7 Ayurvedic Eating Habits to Stay Healthy in Quarantine
by Eva Dusch
With no colleagues or stressed managers peeking over your shoulder during this lockdown, many of us are (secretly) turning to the snack cupboard. Perhaps, a few times too often. Here's how to make your COVID-19 diet Kapha proof.
Wait, there’s a C19-diet? Not really, unless you let emotions like stress, anxiety, uncertainty, and worry take over and steer you towards the kitchen cabinet every ten minutes. These Vata-dosha emotions make us crave foods and drinks that will not only fuel these emotions but also make our digestive systems go haywire. This can trigger Kapha aggravation (slow, stagnant and heavy qualities) which increases the risk of weight gain. The trick to staying healthy is to counterbalance these Kapha-qualities.
Try the following tips so you can slide through this season with lightness and grace.
1. Eat less than you feel hungry for
Portion control is one of the keys to maintaining a healthy diet. Eat one-pot meals so there’s less chance of over-eating or bingeing on all the leftovers (“you’re not going to eat that? Oh well, give it to me then”). A general Ayurvedic principle states: ‘Don't eat more than the amount of food you can hold in your two cupped hands.’ Overeating stimulates the production of Ama (undigested waste that cannot be utilized by the body) and worsens digestion, exactly what should not happen. Tip: honour the burp! The first burp is a signal from the body saying ‘that’s enough for now’. Being conscious of your first burp allows you to eat the right amount of food so that your body can digest well.
2. Include foods that are spicy or well-seasoned
It helps the digestive fire (called Agni in Sanskrit) and decreases fat in the body. Flavour your curries, vegetables, dhal, and soups with spices that are mildly pungent, such as black pepper, fresh ginger, cinnamon, cumin, and turmeric. Fresh garlic is also anti-Kapha. Cayenne helps to process the heaviness of food and makes it light and easily digestible.
3. Emphasize bitter and astringent tastes
Taste (called Rasa in Sanskrit) does not only make us happy or cringe, but it also serves as a medicine. Different tastes can help us find balance again. Bitter and astringent tastes balance Kapha dosha and the bitter taste is deeply cleansing to the body --you can find these in green leafy vegetables, split mung dal and other bean soups or stews, and astringent vegetables such as asparagus, cabbage, broccoli, cauliflower, and brussels sprouts.
4. Keep it warm
We need the fire element to keep our metabolism healthy. Choose cooked meals over salads and raw veggies, and warm beverages over cold drinks. The fire element can also be added to the water you drink, by boiling it. By sipping warm water throughout the day, the fire energy will permeate your body and help you feel energized and awake. And what better than bathing your face in the sun and breaaaathe deeply.
5. Dairy is a no-no (sorry)
Yes, we hear you wail now. For many people, this is a tough one (and we totally understand). But here’s a good reason for it. Heavy, cold foods will slow your metabolism and increase the cold, heavy qualities of Kapha in your body. Especially yoghurt and cheese should be avoided as it will lead to clogging in the body while this time of year cleansing is very important. If dairy is a favourite, make sure it is warm and spiced (with cardamom or cinnamon).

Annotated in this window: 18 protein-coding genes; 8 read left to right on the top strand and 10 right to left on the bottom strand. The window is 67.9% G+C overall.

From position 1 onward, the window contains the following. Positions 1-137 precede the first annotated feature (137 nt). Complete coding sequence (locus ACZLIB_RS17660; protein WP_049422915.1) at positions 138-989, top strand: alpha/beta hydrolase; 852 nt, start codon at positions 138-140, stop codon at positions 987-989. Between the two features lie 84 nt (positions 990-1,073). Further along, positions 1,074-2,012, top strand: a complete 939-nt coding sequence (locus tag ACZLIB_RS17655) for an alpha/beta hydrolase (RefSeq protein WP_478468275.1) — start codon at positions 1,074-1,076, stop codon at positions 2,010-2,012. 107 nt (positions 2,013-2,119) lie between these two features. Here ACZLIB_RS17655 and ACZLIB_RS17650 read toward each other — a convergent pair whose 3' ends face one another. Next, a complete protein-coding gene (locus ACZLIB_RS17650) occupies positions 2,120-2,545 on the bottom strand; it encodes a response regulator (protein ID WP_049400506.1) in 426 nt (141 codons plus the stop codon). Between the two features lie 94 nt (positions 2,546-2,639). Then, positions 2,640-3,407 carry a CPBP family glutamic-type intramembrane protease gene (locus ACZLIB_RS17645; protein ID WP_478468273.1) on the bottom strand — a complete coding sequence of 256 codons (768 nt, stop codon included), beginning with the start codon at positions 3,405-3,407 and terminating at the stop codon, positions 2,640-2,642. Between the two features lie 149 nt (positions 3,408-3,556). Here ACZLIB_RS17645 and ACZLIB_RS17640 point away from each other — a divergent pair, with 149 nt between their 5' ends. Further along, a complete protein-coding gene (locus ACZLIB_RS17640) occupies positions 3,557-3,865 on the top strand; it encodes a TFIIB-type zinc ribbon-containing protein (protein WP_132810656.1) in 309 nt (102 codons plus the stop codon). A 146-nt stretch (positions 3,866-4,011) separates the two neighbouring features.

6. Eat sweets in moderation
Oh, those cookies! And chocolate! And cakes! Yes, we all love our sweet stuff. Especially when we’ve been sitting in the house all day behind our computer, and our energy starts to plunge. But all this snacking may show in unwanted extra weight and increases feelings of fatigue and dullness. Some healthier options are dates and other dried fruits, honey, and pure (bitter) chocolate.
7. Try an Agni shot
If your Agni is slow-burning (Kapha), a meal can leave you with an after-dinner-dip. Stoking up the fire before eating any food can make a huge difference. For example: chew a thin slice of fresh ginger with a pinch of salt and lemon juice. Side note: if you’re a fiery Pitta type — or experiencing Pitta imbalances — this might be too heating for you.
For more handy tips on how to gracefully slide through Spring season: Kapha Season: How to feel light and bright this spring
This blog was written by a student in our Ayurveda Practitioner Studies degree programme. If you are interested in becoming an Ayurveda Practitioner or want to deepen your professional knowledge, skills, and experience in the field of Ayurveda - see our website here.
It’s when we look beyond the gross outer layers of life that we find our way to the more subtle layers that can shift your whole being and perspective on life. That’s how it felt when Eva encountered the path of Ayurveda. After years of practising yoga and meditation, it was the cherry on the cake. The foundation she was looking for, that connects everything. No matter where you go. After working for years as a writer and freelance journalist, she took a big break in 2016 to travel the world. She went to all corners of the planet, living in New Zealand and South America for a while. As unstable and challenging the circumstances sometimes were, it was through yoga and Ayurveda that she found stability, balance, and inner peace. Something she brought back home with her when she returned to Amsterdam in the spring of 2019. That same year, she started her journey with the Delight Academy to deepen her knowledge, skills, and experience in the field of Ayurveda. Her motivation to become an Ayurvedic Practitioner is to help people reconnect with their bodies and inner knowing again. Encouraging them to take their health into their own hands, using nutrition, awareness, and balance as tools. She believes in conscious, healthy, and joyful living inspired by the beauty and depth of Ayurvedic wisdom and holistic philosophies. Photo credit: Kiki Reijners